We wanted you to be aware of a few changes coming down the pike based on legislation signed earlier this year. Some of these won’t take effect for a while, but some are already happening.
Here are a few updates coming to 401ks, IRAs and 529 plans:
2023 optional amendments (won’t go into effect unless your plan is amended to reflect these):
Employer match as…Roth?! Plans may now allow employees to direct employer match contributions to the Roth source. This holds huge potential advantages for the employee, but could cost the employer a bit. A couple of things to bear in mind: a) Roth contributions from employer would be added back to employee income at the end of the year, and b) contributions must be immediately vested.
Trust me, it’s a hardship: Plans can allow for participants to “self-certify” that their hardship withdrawal is a true hardship. This is in contrast to prior rules that required Trustees and HR departments to verify the hardship per IRS criteria.
Arriving at Terminal 7: Terminal illnesses may now be exempt from the 10% early distribution penalty assessed by the IRS, so long as a physician can verify that a participant has an illness that could reasonably result in death in the next seven years.
Must be present to win…an annual plan notice: Now, plans may be amended to only send an annual reminder of eligibility.
2023 changes that have already been instituted:
Required Minimum Distribution (RMD) starting age has been pushed back to age 73.
Penalty for missing RMD is reduced from 50% to 25% penalty tax.
The penalty is further reduced to 10% if corrected within two years of the RMD start date.
529 education account provision: Account beneficiary will be allowed to transfer assets from a 529 to a Roth IRA. The 529 must be maintained for at least 15 years and there is a maximum lifetime transfer of $35,000 for a beneficiary. No transfers of contributions or the respective earnings within 5 years of the funding.
2024 for plans to consider:
Get outta here: Plans will be allowed to force out participant balances under $7,000 (current maximum threshold is $5,000)
1,000 reasons not to stress: Withdrawals for certain personal and family emergency expenses can be exempt from the 10% early distribution penalty, as long as they are not greater than $1,000 per year, and as long as they are repaid within 3 years.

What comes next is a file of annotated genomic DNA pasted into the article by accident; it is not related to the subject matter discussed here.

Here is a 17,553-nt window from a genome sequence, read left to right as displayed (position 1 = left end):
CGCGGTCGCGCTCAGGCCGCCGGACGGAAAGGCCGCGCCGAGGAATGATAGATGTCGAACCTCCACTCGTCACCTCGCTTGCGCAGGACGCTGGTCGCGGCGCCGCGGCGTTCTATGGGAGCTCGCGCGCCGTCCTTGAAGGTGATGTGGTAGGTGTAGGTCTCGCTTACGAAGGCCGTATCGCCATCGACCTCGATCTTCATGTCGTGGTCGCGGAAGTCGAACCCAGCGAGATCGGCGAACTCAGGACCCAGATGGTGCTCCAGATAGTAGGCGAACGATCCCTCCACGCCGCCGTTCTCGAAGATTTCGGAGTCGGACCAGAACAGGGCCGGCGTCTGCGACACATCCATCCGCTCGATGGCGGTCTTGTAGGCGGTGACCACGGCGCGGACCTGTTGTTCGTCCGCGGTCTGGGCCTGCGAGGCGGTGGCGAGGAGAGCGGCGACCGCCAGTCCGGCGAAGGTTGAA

Lose the debt? Start investing? How about both? Student loan repayment may be treated as a retirement plan contribution and eligible for employer match if the participant cannot also make retirement plan contributions.
401k as…Emergency Fund?! Allows for the creation of emergency savings accounts within the 401k for balances up to $2,500.
Employers may auto enroll participants at no greater than 3% of compensation on an after tax basis.
2024 changes that are coming:
Don’t blame me, I just (kind of) work here: Part-time employees must be eligible for elective deferrals after two years of service with at least 500 hours.
No more Roth RMD: Roth 401k balances are no longer counted for calculation of RMDs.
On to the next: Auto-portability allows for small balance, plan-to-plan portability between participating recordkeepers, allowing employees to more easily move plan balances to their new employer’s plan.
2025 changes that are coming:
Catch me if since you can: Catch up contributions increase to $10,000 or 150% of catch-up provision, but only for ages 60-63.
Volunt-told: Mandatory auto enrollment for plans started after 12/29/2022 are required to have implemented auto enrollment and auto escalate for all newly eligible employees.
Exclusions: companies with less than 10 employees, or having been in business for less than 3 years.
2026 changes that are coming:
Toll booth for Catch up: Catch up contributions for participants earning more than $145,000 in prior year will be treated as Roth contributions.
We hope these are helpful for you, whether you are a plan trustee or a participant looking to make the most of your plan and understand its benefits. As always, let us know if you have any questions or would like to see how this affects you personally. We’re here to help!
Any opinions are those of Tim Weddle, Financial Advisor, and not necessarily those of Raymond James. Any information is not a complete summary or statement of all available data necessary for making a decision and does not constitute a recommendation. Past performance may not be indicative of future results. Investing involves risk and you may incur a profit or loss regardless of the strategy selected. Contributions to a Roth IRA are never tax deductible, but if certain conditions are met, distributions will be completely income tax free. The cost and availability of life insurance depend on factors such as age, health and the type and amount of insurance purchased. As with most financial decisions, there are expenses associated with the purchase of life insurance. Policies commonly have mortality and expense charges. In addition, if a policy is surrendered prematurely, there may be surrender charges and income tax implications. Guarantees are based on the claims paying ability of the insurance company. Prior to making an investment decision, please consult with your financial advisor about your individual situation.